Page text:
Mixed Me­dia

A lec­ture on repa­tri­a­tion at SAR

Pasatiempo - - PASATIEMPO -

Un­til 1924, Na­tive peo­ple were not rec­og­nized as ci­ti­zens in the United States. Fifty-five years later, Congress passed the Ar­chae­o­log­i­cal Re­sources Pro­tec­tion Act (ARPA) and in 1990 the Na­tive Amer­i­can Graves Pro­tec­tion and Repa­tri­a­tion Act be­came the law of the land. NAGPRA was en­acted to ad­dress the rights of lin­eal de­scen­dants, In­dian tribes, and Na­tive Hawai­ian or­ga­ni­za­tions to Na­tive Amer­i­can cul­tural items, in­clud­ing hu­man re­mains, fu­ner­ary ob­jects, sa­cred ob­jects, and ob­jects of cul­tural pat­ri­mony.

How­ever, the rights of Na­tive Amer­i­cans to their own cul­tural items ends at the U.S. bor­der. “There are many in­dige­nous hu­man re­mains and cul­tural items lo­cated in pri­vate col­lec­tions and mu­se­ums world­wide, and there’s been a global ef­fort over the past few years to help bring to­gether Na­tive peo­ple to work on this prob­lem,” said Honor Keeler (Chero­kee Na­tion), who is one of the par­tic­i­pants in a free panel dis­cus­sion at the School for Ad­vanced Re­search (SAR) at 6 p.m. on Wed­nes­day, April 19.

Keeler is the direc­tor of the In­ter­na­tional Repa­tri­a­tion Project, which she brought to the Mary­land-based As­so­ci­a­tion on Amer­i­can In­dian Af­fairs. She joins at­tor­neys Kate Fitz Gib­bon, Fitz Gib­bon Law, Santa Fe; and Gregory A. Smith, Hobbs Straus Dean & Walker, Wash­ing­ton, D.C., for the talk “At the Fore­front of Repa­tri­a­tion: New Pol­icy and Im­pact Be­yond the United States.” The mod­er­a­tor is Brian D. Vallo (Pue­blo of Acoma), direc­tor of the In­dian Arts Re­search Cen­ter at SAR.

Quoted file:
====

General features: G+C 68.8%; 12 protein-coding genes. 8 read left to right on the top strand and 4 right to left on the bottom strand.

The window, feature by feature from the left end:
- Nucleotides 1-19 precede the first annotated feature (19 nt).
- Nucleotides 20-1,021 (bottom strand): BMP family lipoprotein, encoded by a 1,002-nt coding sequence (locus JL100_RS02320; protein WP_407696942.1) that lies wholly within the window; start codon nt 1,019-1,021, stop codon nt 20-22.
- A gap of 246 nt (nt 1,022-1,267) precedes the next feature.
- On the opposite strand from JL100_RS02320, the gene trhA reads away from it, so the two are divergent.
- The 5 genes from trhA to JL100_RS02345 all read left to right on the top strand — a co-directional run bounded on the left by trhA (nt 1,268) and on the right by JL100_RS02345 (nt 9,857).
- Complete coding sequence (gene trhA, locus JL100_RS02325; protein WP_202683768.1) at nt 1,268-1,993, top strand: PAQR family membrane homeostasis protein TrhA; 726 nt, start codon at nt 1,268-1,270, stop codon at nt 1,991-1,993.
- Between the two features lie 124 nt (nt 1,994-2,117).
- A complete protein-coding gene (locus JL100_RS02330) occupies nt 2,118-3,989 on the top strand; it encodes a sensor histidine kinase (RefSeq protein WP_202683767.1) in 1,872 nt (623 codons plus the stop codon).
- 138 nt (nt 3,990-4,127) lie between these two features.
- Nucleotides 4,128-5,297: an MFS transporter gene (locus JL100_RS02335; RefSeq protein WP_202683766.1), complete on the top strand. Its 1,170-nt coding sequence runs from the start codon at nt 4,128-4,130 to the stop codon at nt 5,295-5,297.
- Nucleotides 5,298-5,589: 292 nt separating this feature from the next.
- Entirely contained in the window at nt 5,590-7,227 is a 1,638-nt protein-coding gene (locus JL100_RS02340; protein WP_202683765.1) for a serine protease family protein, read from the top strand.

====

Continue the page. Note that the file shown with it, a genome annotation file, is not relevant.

“My big fo­cus will be on in­ter­na­tional repa­tri­a­tion for in­dige­nous peo­ples world­wide,” Keeler told Pasatiempo. “NAGPRA was an amaz­ing piece of leg­is­la­tion that was passed just fol­low­ing the Na­tional Mu­seum of the Amer­i­can In­dian Act, and ARPA had only come into play in the late ’70s, so many in­dige­nous peo­ple in the U.S. were work­ing to­ward ad­dress­ing this hor­rific is­sue of hav­ing had their an­ces­tors and cul­tural items dug up from graves and stud­ied with­out their free, prior and in­formed con­sent.”

Ed­u­ca­tion is an im­por­tant fo­cus for Na­tive peo­ple hop­ing for the repa­tri­a­tion of revered cul­tural ob­jects from over­seas. “Ed­u­ca­tion is im­por­tant,” she said. “It’s break­ing down those stereo­types and teach­ing about cul­tural ap­pro­pri­a­tion. This is a hu­man rights is­sue.”

The As­so­ci­a­tion on Amer­i­can In­dian Af­fairs was es­tab­lished in 1946. It dates back to a 1922 or­ga­ni­za­tion named Eastern As­so­ci­a­tion on In­dian Af­fairs, which was founded in New York to help a group of Pue­blo peo­ple who were try­ing to pro­tect their land rights.

The School for Ad­vanced Re­search is at 660 Gar­cia St. Call 505-954-7207 or visit www.sar­web.org for more in­for­ma­tion. — Paul Wei­de­man

Repa­tri­a­tion, Mt. Pleas­ant, Michi­gan, Ni­bokan (Place of the Sleep­ing) Ceme­tery, 2013 , photo Mar­cella Had­den, cour­tesy Na­tional Park Ser­vice; be­low, Honor Keeler

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